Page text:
Review Summary: Perfection.
Take a minute and reflect upon your life. No, really, take a good look at how your life got to where you are right now at this exact moment; the ups and the downs, the mountain top highs and the valley lows. Has life treated you well? Has it catered to your needs and answers to your demands? Does it willingly bend its will to coincide with yours? Maybe you’ve had the opportunity to glide upon the wings of luck since the inception of your birth. Or maybe whatever god it is you pray to have deigned it necessary to leave the hardships of life out of yours. Maybe you’ve been catered for since day one, a golden child among billions. Sure, we all have our times of great joy. Those moments we cherish beyond anything else; the memories that we keep with us for decades in times to bitter anguish. But has life truly been kind to you? Surely, it is a capable and easy yoke to take upon your shoulders. If you agree with any of these statements, if you find yourself nodding your head in agreement to any of the aforementioned questions then quit reading right now. This is clearly not the right album for you and your time of coming back down to earth will have to wait another time. Just stop right the fu
This is for those who know what life is truly like. It is not a simple task. It is not a downhill sprint. Nothing is handed to us and everything costs something. Life is a constant struggle, an uphill battle, times where we often take two steps forward and wind up three steps back. It’s a war. And in this day and age it daily threatens our lives, holding our fate strands bunched together over an open knife, threatened to cut loose. We may not see it every day, but life is a demanding and poisonous mistress that serves as our test, our ultimate purpose for our times on this earth. For those of us who relate to this, we know that we use music as a form to cope with this reality. While only lasting for a limited amount of time, small town hardcore group Modern Life is War touched upon the average individuals struggles with life and their sophomore album, Witness, became an album that not only touched the hearts and souls of every listener it graces, but became a genre defining album that helped shaped the face of what modern hardcore is to this very day.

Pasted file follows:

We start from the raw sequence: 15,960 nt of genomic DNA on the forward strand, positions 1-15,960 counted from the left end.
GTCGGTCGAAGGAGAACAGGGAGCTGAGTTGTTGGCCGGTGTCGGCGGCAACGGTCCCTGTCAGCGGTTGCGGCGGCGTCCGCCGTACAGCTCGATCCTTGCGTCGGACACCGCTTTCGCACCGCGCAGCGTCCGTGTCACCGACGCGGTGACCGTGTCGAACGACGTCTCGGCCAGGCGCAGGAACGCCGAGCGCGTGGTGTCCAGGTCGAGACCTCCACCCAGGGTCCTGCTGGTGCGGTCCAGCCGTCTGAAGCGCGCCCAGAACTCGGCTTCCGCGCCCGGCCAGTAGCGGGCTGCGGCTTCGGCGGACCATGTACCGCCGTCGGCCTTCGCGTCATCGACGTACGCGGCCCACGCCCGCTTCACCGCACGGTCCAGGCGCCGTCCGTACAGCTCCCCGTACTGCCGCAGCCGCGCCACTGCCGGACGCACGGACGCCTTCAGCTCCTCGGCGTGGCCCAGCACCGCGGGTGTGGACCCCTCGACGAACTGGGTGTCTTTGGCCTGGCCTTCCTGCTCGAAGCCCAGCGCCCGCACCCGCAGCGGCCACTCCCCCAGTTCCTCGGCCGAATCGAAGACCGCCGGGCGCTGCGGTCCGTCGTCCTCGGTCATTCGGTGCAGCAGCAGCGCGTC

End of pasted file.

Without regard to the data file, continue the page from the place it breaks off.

'So what the f
uck are you going to do, kid?'
Unlike prior hardcore albums, Witness doesn’t grab you by the balls and screams for attention. Opening track ‘The Outsiders’ invites the listener in with one simple question, ‘What the fu
ck are you going to do?’ It sets the mood to an album that brims with the feelings of teen angst, bitter souls and discontent. It broods, ebbs and flows, counter to the straight laced sonic assault felt on so many other albums in the genre Modern Life is War is privy to. Whether causally led by the hand into songs like ‘Martin Atchet’ or finally blowing up in the listeners ears like ‘John and Jimmy’, Witness walks the fine line that separates passionate emotion and bland musical creativity. The end result is an album that grabs the listener not by countless dissonant chords or a frenetic front man, screaming his lungs off into nothing, but an open invitation into what is in store. ‘Marshalltown’ is an entire album fitted into one song. Its atmosphere that it sets resembles the cold hard lessons that life throws at each one of us and transforms it into sonic form. A fairly quiet and restrained song, on paper it might seem like a relaxing sound to kick back to, but in reality it is quite the opposite, an intense and powerful song that keeps the listener on their toes and anxious for what else is to come. Much like life today, the trials that we go through might seem blasé and dry to some, but for those who’ve experiences first hand, it slowly kills us more and more.